The Feeding of the 5000. What a story for this August Communion Sunday as we gather on the parking lot! A crowd, a problem, and God’s economy. Now this is an abbreviated service and so this will be an abbreviated meditation. As I mused on this Scripture I began to hear three comments: 1) Make do with what you have; 2) Together is better; and 3) Watch for happy surprises.
“Make do with what you have.” We get all tripped up trying to explain what happened with the feeding of the 5000, or the multitude (one of the stories that is featured in all four gospels). Here in Matthew, the disciples know they have a serious food shortage—“we only have 5 loaves and 2 fish,” they say. And Jesus says, “make do with what you have.”
During this pandemic, many of us who are used to having everything, and anything at our beck and call, have had to learn this simple lesson. No Clorox wipes, make do with bleach, or rubbing alcohol and paper towels. Feeling it’s too risky to order out, “what exactly is in the pantry? And what could I make with it?” Musicians started livestreaming daily concerts. Theaters experimented with “on-line” art. We made do with what we had.
I think this is a reminder to be grateful for the blessings that are right in front of our eyes. 5 loaves and 2 fish could sound like nothing, or it could be a feast.
“Together is better.” Regardless of how many loaves and fishes you have, Jesus teaches us that God’s way is a communal way. The disciples, God love them, are much more like most of us. Get into trouble, push comes to shove, circle the wagons, take care of numero uno, let everyone fend for themselves. This is what the disciples suggest to Jesus. “Hey, it’s getting dark. We’re in the middle of nowhere. Tell the people to go find their own food.”
And Jesus nixes that idea. He’s going to keep the group together. Whatever they have or don’t have, whatever they face, they will do it as a community. Now this is where God’s economy comes face to face with how we live our lives. For whether we know it or not, whether we consciously tip the scales in favor of some, the way that we as Americans have been living only pays lip service to “community.” How else could we be in a situation where we as a country haven’t done what needs to be done to keep everyone safe in this pandemic? How else to explain that it has been put up for discussion that certain places to live aren’t for everyone, that certain peaceful protests are threatening, that people who are desperately trying to keep their families in a home and properly fed are getting too much money in supplemental unemployment insurance? That isn’t “together is better”—rather, that is, “hey, why don’t we let ‘those’ people figure out their own way.”
In our Matthew 25 consciousness about trying to dismantle racism and deal with structural poverty, “together is better” is not some kind of fluffy mantra—it is a call to careful, honest, faithful, long-term conversation and action.
“Watch for happy surprises.” This is the miracle part. How is it with 5 loaves and 2 fishes all those people ate, were satisfied, and there were 12 baskets of left-overs? A miracle. A happy surprise. God’s economy—God’s wealth and resources—is so far beyond what we can grasp. But every once in a while, we get a glimpse of it. The miracles, the happy surprises are there for the taking—we just need to make do, stick together, and keep our eyes open.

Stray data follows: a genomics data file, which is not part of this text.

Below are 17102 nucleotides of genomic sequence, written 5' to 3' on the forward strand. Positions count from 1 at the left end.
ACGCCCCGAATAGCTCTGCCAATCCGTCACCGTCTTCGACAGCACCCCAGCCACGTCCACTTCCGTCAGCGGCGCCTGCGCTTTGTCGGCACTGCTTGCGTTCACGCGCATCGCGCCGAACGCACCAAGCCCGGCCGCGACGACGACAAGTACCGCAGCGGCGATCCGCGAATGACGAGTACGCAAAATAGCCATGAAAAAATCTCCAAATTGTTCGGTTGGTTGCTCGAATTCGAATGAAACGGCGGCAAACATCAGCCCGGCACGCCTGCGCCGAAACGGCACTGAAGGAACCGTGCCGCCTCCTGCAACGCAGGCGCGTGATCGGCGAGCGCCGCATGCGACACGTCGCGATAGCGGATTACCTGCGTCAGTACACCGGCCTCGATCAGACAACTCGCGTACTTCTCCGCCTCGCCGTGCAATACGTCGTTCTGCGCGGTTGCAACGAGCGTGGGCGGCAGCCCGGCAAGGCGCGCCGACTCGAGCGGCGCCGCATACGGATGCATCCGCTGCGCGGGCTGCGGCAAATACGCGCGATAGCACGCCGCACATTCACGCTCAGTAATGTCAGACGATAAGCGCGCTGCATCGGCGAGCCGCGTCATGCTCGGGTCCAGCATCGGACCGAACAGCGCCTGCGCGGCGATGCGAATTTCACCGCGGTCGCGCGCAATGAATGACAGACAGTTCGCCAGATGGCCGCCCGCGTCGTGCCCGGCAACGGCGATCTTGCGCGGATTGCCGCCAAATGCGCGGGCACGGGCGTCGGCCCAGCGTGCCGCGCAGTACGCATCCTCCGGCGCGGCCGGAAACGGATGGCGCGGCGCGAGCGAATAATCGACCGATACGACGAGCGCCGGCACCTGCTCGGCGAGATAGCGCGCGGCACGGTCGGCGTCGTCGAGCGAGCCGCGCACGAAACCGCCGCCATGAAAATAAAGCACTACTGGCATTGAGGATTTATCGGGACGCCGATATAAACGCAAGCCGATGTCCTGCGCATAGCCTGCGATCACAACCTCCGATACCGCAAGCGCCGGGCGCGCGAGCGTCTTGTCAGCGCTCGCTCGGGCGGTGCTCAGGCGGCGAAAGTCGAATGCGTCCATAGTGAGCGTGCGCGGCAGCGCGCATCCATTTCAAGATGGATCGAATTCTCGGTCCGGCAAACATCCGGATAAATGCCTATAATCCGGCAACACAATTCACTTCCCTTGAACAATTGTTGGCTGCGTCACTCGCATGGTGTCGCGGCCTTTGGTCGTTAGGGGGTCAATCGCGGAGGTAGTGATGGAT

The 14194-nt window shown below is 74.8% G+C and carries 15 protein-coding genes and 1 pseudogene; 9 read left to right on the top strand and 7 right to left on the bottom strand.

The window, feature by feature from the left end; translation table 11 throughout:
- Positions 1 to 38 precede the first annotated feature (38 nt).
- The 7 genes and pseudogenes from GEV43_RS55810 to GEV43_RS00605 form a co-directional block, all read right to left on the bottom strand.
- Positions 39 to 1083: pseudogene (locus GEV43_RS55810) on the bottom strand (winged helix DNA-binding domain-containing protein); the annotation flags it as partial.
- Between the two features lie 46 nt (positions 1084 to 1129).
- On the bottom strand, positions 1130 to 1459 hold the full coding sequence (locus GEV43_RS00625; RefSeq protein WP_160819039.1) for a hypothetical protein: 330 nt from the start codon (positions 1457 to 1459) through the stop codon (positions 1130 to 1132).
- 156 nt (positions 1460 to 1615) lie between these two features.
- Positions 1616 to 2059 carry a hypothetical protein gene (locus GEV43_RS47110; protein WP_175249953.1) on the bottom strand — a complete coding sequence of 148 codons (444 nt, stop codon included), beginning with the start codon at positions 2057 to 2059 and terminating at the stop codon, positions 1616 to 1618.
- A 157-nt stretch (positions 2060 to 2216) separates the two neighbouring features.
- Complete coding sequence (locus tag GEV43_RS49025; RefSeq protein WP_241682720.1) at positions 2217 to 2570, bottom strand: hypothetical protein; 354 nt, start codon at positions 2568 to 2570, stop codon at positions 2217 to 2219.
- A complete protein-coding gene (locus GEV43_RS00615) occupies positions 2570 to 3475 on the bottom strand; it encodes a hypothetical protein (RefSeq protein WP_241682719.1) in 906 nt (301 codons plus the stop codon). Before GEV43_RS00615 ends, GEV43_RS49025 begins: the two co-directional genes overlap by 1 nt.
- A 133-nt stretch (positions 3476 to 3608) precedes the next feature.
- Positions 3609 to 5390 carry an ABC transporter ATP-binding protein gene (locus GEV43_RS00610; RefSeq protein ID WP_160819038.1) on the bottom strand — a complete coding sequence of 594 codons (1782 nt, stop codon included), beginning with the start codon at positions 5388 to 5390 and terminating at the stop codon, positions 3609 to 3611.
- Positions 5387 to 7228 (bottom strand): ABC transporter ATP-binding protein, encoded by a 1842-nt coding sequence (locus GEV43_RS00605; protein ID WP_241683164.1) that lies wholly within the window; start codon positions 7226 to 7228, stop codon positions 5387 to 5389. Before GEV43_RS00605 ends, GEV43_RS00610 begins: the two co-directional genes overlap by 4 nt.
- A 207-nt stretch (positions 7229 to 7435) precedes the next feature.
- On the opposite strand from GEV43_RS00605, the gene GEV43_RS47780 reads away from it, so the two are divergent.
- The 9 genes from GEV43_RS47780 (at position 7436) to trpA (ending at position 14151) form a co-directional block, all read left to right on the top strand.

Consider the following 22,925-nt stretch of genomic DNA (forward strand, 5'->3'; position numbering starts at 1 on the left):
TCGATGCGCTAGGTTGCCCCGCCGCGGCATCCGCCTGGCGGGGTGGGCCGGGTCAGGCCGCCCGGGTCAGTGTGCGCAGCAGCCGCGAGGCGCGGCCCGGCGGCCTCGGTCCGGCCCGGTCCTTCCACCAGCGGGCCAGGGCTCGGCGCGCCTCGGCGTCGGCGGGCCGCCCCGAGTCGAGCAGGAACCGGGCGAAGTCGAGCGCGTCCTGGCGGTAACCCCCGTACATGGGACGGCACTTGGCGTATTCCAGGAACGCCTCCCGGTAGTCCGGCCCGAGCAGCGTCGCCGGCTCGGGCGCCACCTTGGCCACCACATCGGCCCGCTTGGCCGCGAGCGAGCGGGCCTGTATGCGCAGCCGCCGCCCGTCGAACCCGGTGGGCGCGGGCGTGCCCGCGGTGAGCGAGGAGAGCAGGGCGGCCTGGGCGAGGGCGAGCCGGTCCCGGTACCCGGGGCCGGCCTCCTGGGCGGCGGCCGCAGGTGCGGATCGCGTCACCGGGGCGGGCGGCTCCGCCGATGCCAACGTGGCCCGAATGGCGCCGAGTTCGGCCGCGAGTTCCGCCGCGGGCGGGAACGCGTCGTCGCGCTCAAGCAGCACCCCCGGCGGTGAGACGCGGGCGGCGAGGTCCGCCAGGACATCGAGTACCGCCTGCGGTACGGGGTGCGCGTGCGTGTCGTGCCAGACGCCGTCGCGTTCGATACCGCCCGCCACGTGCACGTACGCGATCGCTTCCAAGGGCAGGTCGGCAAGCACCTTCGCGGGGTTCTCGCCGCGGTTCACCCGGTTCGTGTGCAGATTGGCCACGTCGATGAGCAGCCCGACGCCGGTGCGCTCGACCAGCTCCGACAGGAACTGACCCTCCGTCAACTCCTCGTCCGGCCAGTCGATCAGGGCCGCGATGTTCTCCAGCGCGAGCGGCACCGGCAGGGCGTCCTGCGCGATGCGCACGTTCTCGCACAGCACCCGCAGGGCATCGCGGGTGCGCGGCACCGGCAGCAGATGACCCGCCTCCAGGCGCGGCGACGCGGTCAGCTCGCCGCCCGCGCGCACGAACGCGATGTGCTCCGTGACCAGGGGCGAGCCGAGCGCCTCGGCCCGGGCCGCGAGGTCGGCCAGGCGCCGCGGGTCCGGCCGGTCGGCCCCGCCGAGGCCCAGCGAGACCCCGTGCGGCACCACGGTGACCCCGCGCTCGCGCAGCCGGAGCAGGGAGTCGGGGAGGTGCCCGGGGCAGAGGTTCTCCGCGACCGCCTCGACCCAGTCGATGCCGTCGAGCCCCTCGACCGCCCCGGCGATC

What happy surprises have there been for me during this time of disruption and “together/apart”? Well, we (along with many others) have been forced to get closer to speed on our online presence. Six months ago I did not know zoom existed, and certainly would not have wanted to do a worship service on it. But going virtual has meant that we can be in closer touch to those we know and love who no longer live here in the West Orange area. “Together,” has expanded in this world where we can see and hear each other over the internet.
For UPC, this has been a time for some of us to get to know one another better—there’s nothing like a crisis, a common enemy, to forge strong bonds. We’ve gotten to “see” inside people’s homes, meet people’s animal companions, and begin to craft new networks of caring. And this isn’t just an “internal” thing. So many of you (inside and outside the church) have participated in our Food Ministry in one way or another; I know that there have been phone calls to one another, and “over the fence” socially distanced meetings; and music recorded on cell phones in living rooms; and people willing to take on projects like this outside worship service, and so much more. You have listened to what is happening to those in our wider community.
Thank you for all you do. You are a happy surprise to others.
Make do with what you have; together is better; watch for happy surprises. As I put this sermon together, I realized that the refrain from “Great is Thy Faithfulness” (which I chose for this service because I thought we might all know the words) [that refrain] was running through my head. It made me hear those words maybe in a different light: “Morning by morning new mercies I see, All I have needed thy hand hath provided, ‘Great is thy Faithfulness,’ Lord, unto thee.”
As we come to the Lord’s table, whether together or apart, whether in New Jersey, or Florida, or Tennessee, or anywhere else in the world, we celebrate what God has given us; we rejoice that we are all called to the same table; and we come knowing that in God’s economy, there will always be more than we could ever imagine.
May it be so, Alleluia, Amen.